CAS, GPS, IAS, AHIGS, HICS, CSSA – What do they mean?

One of the features of Private Independent schools is the range of extra-curricular opportunities.  Private Independent schools have formed associations based on shared values, historic or geographic connections. The roles of the Associations is to offer interschool  and representative sport, extra-curricular disciplines and professional development amongst its members.  Member schools from different associations can compete against each other depending on the sport, in addition, membership of schools in the various associations may change over time.  In this article we will identify the Associations connecting independent schools in NSW and demystify some of the acronyms associated with Private Independent schools in NSW.

The historic connections of a number of schools, interschool sporting rivalry and the school culture of including sport disciplines (rowing, rugby, cricket, swimming, athletics, water polo, hockey, netball) as one of the development pathways for their students, in part, has elevated the prestige of a number of Associations and the respective member schools.  There will be similar associations of private independent schools in other States of Australia.

 

There are 30 independent Girls Schools in the Association of Heads of Independent Girls’ Schools, AHIGS.  AHIGS aims to encourage communication, co-operation and collegiality amongst the Heads of independent girls’ schools in NSW and to advance the cause of education of all children in Australia, especially girls.  The member schools include: Abbotsleigh, Loreto Kirribilli, Loreto Normanhurst, Ascham School, Queenwood, Ravenswood, Pymble Ladies College, Brigidine College, Monte Sant’ Angelo, Kincoppal Rose Bay, PLC Sydney, MLC School, Tara, Kambala, Meriden School.  One of the roles is to provide sporting activities for the students of members’ schools.

Associated Schools of New South Wales or Committee of Associated Schools (CAS)  share common interests, ethics, educational philosophy and contest sporting events between themselves. The member schools include: St. Aloysius College, Barker College, Cranbrook School, Knox Grammar School, Trinity Grammar School and Waverley College.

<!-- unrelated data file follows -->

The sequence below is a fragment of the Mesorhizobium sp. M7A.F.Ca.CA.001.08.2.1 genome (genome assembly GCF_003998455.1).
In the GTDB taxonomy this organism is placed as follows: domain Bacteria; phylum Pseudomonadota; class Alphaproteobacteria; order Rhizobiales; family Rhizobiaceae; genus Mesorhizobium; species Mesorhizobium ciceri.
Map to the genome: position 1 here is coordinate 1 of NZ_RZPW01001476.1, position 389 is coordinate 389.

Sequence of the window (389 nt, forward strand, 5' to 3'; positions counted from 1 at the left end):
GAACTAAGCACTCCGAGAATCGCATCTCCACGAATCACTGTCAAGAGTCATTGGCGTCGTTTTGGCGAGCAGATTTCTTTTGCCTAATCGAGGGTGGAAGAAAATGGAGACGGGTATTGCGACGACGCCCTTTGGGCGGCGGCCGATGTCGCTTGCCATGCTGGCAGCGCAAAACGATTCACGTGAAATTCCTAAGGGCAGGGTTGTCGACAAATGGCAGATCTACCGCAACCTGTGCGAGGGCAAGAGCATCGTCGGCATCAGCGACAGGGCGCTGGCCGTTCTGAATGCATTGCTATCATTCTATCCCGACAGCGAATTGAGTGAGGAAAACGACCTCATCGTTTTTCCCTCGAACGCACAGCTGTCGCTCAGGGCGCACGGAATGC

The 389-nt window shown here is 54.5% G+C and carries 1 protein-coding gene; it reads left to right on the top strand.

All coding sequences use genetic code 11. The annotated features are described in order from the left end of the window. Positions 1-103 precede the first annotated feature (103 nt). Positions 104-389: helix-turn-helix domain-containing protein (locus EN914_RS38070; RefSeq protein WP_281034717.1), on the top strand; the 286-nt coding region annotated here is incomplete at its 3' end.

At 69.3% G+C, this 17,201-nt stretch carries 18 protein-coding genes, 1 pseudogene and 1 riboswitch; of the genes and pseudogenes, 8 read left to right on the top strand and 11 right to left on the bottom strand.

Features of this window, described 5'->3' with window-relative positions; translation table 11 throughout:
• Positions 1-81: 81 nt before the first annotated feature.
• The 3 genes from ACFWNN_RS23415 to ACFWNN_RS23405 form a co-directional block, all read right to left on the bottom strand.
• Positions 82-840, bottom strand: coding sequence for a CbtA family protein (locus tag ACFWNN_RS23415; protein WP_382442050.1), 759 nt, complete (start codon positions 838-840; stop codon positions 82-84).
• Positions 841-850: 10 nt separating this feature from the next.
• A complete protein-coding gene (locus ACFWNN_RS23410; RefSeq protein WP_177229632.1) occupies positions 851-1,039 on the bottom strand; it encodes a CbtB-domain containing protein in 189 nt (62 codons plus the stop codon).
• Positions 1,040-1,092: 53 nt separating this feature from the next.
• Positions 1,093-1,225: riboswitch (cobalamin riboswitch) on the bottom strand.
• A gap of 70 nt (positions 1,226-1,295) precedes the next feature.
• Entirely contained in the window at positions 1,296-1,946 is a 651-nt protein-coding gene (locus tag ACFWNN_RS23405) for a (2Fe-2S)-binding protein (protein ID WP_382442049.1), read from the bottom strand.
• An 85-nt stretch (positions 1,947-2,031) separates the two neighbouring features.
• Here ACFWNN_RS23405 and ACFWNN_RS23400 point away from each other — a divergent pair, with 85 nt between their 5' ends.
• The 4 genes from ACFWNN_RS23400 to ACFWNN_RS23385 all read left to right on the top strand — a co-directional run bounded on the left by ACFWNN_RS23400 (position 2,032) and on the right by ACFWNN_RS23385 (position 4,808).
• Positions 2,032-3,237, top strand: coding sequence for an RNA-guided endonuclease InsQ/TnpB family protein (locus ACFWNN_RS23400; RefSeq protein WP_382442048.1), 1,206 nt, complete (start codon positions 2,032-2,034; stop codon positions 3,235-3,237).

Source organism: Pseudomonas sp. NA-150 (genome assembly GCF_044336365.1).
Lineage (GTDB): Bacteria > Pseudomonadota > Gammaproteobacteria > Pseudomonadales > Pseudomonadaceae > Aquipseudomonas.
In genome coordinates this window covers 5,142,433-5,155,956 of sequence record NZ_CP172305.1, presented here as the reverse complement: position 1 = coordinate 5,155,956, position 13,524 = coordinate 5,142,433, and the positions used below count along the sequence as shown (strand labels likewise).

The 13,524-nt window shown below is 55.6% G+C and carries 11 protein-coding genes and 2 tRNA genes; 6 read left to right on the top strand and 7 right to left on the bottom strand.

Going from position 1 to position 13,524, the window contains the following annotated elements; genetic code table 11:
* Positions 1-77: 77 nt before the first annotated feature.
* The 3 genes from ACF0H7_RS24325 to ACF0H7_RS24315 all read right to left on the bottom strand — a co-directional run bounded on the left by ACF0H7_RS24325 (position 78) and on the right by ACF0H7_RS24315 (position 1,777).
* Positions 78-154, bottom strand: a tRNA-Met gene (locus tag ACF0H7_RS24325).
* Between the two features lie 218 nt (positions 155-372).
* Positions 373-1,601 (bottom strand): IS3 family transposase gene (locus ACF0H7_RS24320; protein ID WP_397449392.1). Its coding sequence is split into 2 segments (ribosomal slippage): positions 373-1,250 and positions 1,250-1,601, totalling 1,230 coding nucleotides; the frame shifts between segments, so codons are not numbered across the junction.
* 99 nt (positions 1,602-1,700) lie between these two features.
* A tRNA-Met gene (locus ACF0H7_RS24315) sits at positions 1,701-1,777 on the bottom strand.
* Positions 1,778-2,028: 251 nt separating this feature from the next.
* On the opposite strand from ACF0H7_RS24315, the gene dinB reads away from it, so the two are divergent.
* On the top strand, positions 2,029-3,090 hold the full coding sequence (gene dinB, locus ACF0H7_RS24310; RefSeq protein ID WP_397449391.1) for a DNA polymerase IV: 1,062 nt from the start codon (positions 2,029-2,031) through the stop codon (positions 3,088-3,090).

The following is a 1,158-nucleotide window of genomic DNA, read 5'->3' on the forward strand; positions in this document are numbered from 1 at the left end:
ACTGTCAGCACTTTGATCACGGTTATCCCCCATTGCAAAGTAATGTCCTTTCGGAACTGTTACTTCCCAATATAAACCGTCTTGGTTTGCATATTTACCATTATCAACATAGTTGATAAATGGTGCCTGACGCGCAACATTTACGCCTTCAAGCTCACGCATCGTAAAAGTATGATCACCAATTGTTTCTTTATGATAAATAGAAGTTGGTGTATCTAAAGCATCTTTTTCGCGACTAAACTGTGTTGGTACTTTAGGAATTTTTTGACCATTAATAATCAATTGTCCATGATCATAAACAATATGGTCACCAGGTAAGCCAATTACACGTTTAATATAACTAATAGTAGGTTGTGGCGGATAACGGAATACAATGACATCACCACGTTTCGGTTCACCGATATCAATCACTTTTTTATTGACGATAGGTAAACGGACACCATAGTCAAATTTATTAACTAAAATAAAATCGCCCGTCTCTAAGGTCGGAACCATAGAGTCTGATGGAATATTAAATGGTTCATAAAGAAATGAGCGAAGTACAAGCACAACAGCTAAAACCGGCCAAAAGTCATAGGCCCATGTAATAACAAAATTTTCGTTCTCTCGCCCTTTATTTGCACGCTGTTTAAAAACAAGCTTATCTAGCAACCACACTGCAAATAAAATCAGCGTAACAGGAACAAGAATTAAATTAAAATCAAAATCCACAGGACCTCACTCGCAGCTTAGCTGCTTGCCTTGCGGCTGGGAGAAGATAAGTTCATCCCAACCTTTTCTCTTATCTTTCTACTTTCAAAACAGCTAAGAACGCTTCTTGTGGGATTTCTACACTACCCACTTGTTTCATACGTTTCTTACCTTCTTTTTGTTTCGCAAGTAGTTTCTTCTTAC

The Great Public Schools of New South Wales (GPS) are an association of boys schools in NSW that contest sporting events amongst themselves.  The members of GPS includes: The King’s School, Sydney Grammar School, Newington College, Saint Ignatius’ College, St Joseph’s College, Sydney Boys High School, Sydney Church of England Grammar School (SHORE), The Scots College, The Armidale School.

The Independent Schools Association (Australia) (ISA) is a grouping of independent schools located in and around Sydney, for the purposes of sporting competitions.  The members include Blue Mountains Grammar School in Wentworth Falls, Central Coast Grammar School in Erina, Chevalier College in Bowral, Oakhill College in Castle Hill, Oxley College Bowral, SCEGGS Redlands in Cremorne, St Andrews Cathedral School in Sydney, St Augustines College in Brookvale, St Patricks College in Strathfield, St Pauls Grammar School in Cranebrook, St Pius X College Chatswood, St Spyridon College in Maroubra, St Stanislaus College in Bathurst.

The Christian Schools Sports Association (CSSA) consists of primary & secondary schools within the Christian Education National (CEN), Christian Schools Australia (CSA) and other independent Christian Schools. It is an association which has been formed to foster Christian thought and practice through sporting events within and between Christian Schools. There are 78 member schools in CSSA including primary and secondary schools.